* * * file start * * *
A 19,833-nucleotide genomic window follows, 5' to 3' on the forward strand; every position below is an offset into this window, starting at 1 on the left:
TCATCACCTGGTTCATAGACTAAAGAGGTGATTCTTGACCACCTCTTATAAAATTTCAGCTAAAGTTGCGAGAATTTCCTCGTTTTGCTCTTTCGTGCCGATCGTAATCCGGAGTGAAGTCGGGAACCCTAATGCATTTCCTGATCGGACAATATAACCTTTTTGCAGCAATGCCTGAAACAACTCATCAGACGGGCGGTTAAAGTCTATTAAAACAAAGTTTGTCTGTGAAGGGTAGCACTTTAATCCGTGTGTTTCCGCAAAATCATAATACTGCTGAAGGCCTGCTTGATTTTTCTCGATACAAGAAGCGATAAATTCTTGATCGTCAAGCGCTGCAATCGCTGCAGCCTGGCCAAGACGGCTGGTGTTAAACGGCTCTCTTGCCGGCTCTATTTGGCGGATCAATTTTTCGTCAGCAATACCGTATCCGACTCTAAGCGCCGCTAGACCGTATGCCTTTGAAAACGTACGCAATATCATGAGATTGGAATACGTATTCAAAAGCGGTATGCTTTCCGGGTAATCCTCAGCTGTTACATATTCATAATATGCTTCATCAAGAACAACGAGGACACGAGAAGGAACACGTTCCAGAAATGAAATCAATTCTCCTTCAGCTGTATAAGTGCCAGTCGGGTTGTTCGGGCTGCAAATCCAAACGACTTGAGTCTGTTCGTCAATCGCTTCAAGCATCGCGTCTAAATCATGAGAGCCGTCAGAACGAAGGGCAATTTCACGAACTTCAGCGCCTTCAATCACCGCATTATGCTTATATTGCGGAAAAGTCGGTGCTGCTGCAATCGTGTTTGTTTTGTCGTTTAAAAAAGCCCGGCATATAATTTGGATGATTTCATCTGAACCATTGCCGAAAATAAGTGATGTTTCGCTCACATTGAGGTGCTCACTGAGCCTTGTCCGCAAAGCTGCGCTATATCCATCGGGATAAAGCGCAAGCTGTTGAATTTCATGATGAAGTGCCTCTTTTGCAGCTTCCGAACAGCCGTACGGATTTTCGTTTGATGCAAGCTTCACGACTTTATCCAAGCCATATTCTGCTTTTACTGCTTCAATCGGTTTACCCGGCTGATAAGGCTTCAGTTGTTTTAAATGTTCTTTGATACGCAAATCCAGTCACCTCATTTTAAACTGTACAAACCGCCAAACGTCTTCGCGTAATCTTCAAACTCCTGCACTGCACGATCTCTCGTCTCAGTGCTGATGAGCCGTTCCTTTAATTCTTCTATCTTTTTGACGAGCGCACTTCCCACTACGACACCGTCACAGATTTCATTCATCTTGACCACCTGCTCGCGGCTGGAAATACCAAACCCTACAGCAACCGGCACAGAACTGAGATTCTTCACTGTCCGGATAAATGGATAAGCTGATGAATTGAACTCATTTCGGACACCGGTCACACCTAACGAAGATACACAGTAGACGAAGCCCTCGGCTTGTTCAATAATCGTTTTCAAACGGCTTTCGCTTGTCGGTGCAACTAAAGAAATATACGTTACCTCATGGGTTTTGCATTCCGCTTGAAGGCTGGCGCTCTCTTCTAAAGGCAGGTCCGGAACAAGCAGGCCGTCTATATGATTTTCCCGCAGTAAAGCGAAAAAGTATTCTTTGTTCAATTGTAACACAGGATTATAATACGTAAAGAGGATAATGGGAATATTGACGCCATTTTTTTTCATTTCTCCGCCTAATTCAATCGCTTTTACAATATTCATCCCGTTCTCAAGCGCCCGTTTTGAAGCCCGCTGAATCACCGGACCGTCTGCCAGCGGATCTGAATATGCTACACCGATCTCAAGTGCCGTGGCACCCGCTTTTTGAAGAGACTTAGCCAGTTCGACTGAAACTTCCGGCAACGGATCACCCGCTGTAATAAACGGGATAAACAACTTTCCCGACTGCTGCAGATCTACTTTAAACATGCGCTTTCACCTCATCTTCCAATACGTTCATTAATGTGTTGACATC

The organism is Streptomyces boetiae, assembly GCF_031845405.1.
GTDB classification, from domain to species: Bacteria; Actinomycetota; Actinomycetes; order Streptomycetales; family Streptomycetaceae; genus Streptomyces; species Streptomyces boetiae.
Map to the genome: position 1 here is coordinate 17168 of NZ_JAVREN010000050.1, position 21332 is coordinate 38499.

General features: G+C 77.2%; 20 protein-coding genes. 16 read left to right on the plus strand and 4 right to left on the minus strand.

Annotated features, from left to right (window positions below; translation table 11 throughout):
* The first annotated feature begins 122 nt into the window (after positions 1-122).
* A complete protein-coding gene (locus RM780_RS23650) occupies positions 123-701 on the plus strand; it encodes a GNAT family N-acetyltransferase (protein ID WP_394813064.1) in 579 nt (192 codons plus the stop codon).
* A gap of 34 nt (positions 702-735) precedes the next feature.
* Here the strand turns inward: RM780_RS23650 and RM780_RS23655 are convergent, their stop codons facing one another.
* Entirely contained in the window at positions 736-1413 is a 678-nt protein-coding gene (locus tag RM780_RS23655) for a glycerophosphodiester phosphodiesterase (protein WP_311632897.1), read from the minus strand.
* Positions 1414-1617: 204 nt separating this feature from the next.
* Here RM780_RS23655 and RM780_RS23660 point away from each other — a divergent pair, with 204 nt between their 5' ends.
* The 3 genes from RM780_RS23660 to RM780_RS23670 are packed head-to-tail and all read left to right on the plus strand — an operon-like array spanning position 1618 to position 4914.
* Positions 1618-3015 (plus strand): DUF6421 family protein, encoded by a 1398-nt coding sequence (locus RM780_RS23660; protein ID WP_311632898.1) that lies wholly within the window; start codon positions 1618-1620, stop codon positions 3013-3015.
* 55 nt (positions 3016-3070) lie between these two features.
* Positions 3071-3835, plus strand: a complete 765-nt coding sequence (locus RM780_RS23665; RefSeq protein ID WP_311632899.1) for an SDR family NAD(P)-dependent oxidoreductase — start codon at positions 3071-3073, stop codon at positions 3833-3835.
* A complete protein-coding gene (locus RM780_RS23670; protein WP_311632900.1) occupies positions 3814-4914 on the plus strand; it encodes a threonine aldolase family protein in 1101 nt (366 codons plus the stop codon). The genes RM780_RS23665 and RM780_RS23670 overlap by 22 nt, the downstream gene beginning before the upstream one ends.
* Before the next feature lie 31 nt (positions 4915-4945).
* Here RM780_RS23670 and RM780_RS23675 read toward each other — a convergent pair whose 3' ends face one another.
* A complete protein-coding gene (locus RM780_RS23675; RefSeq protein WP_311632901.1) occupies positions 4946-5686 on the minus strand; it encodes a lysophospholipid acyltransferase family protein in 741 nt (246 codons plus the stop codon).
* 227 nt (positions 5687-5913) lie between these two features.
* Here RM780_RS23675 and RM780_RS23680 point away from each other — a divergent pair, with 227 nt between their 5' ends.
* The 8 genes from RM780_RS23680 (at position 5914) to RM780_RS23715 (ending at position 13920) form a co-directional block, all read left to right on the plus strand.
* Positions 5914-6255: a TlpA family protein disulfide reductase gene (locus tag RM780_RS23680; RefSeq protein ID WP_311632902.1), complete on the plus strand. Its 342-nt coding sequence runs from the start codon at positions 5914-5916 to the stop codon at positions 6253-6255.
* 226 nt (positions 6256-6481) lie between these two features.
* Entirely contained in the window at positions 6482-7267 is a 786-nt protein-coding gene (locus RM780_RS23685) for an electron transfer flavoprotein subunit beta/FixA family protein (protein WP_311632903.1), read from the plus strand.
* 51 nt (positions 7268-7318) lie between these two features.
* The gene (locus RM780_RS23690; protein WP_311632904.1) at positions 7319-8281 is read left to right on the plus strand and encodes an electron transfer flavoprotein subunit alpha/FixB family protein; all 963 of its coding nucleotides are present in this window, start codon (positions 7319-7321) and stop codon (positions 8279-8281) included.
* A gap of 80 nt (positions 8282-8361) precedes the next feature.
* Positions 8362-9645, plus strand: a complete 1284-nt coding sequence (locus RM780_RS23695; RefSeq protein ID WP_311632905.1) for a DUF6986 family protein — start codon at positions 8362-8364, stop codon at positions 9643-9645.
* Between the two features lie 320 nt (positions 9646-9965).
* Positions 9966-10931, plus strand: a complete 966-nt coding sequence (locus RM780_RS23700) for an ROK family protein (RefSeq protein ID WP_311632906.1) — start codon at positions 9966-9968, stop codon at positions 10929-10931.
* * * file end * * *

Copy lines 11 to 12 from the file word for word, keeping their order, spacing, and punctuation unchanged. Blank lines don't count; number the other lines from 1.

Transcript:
* Here the strand turns inward: RM780_RS23650 and RM780_RS23655 are convergent, their stop codons facing one another.
* Entirely contained in the window at positions 736-1413 is a 678-nt protein-coding gene (locus tag RM780_RS23655) for a glycerophosphodiester phosphodiesterase (protein WP_311632897.1), read from the minus strand.